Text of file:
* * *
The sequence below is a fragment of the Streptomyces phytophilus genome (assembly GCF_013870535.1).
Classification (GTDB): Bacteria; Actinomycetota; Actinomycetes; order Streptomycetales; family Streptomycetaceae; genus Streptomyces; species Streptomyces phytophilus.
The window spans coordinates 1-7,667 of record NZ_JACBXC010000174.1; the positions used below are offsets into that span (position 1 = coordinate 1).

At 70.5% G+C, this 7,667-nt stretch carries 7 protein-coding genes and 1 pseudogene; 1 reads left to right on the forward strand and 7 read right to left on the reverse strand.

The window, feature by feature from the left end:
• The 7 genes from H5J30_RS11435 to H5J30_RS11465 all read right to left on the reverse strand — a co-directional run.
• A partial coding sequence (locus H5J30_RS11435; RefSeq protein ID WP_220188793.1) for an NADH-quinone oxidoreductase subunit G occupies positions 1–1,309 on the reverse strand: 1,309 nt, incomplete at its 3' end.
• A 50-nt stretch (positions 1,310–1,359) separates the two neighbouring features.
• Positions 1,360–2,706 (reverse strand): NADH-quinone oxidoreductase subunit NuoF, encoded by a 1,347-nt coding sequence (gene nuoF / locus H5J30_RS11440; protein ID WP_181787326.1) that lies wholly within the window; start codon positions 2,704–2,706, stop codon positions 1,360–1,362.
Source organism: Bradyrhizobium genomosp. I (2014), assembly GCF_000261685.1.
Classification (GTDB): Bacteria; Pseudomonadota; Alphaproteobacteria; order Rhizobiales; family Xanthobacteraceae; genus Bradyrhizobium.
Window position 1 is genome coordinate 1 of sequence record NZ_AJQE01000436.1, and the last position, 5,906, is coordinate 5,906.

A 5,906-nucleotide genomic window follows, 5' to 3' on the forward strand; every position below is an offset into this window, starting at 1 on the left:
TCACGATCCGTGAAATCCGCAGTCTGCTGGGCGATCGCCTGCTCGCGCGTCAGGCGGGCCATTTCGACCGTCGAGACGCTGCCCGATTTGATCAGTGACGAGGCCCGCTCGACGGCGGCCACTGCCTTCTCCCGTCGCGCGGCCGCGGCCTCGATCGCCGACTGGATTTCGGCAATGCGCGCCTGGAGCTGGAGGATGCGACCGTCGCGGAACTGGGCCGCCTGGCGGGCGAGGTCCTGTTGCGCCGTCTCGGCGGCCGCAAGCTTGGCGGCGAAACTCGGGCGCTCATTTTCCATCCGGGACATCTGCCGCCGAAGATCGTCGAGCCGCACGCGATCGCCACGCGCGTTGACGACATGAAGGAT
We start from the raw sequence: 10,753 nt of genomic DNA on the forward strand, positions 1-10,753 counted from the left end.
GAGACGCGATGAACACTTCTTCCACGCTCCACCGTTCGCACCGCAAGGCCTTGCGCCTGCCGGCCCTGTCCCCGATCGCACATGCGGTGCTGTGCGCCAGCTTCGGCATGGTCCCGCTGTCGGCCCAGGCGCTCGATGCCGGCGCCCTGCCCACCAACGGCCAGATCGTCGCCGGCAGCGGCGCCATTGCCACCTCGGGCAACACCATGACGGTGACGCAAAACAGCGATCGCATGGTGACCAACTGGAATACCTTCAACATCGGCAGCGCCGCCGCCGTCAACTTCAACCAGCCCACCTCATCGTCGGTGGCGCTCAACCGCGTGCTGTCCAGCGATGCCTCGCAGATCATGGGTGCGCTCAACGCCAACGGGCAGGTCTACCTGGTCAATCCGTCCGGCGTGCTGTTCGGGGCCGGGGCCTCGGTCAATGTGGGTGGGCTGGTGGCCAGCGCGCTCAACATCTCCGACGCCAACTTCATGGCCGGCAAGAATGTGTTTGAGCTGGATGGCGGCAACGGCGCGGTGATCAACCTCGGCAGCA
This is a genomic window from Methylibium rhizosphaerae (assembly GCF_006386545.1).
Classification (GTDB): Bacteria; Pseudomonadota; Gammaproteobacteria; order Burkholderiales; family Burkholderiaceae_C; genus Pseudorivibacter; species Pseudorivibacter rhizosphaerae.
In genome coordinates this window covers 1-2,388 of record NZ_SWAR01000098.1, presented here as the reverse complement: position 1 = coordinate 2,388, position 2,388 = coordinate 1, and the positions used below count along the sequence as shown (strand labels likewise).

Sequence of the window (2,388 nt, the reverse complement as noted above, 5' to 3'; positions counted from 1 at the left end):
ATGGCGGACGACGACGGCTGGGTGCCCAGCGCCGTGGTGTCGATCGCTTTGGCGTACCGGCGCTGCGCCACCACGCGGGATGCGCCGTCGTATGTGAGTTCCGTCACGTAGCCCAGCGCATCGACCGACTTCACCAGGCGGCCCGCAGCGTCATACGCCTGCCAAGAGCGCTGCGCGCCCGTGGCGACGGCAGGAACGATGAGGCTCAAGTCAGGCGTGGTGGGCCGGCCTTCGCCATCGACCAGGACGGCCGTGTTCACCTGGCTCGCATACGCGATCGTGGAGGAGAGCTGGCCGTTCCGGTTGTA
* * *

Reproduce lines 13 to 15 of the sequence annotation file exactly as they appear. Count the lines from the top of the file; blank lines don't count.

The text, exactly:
A 5,906-nucleotide genomic window follows, 5' to 3' on the forward strand; every position below is an offset into this window, starting at 1 on the left:
TCACGATCCGTGAAATCCGCAGTCTGCTGGGCGATCGCCTGCTCGCGCGTCAGGCGGGCCATTTCGACCGTCGAGACGCTGCCCGATTTGATCAGTGACGAGGCCCGCTCGACGGCGGCCACTGCCTTCTCCCGTCGCGCGGCCGCGGCCTCGATCGCCGACTGGATTTCGGCAATGCGCGCCTGGAGCTGGAGGATGCGACCGTCGCGGAACTGGGCCGCCTGGCGGGCGAGGTCCTGTTGCGCCGTCTCGGCGGCCGCAAGCTTGGCGGCGAAACTCGGGCGCTCATTTTCCATCCGGGACATCTGCCGCCGAAGATCGTCGAGCCGCACGCGATCGCCACGCGCGTTGACGACATGAAGGAT
We start from the raw sequence: 10,753 nt of genomic DNA on the forward strand, positions 1-10,753 counted from the left end.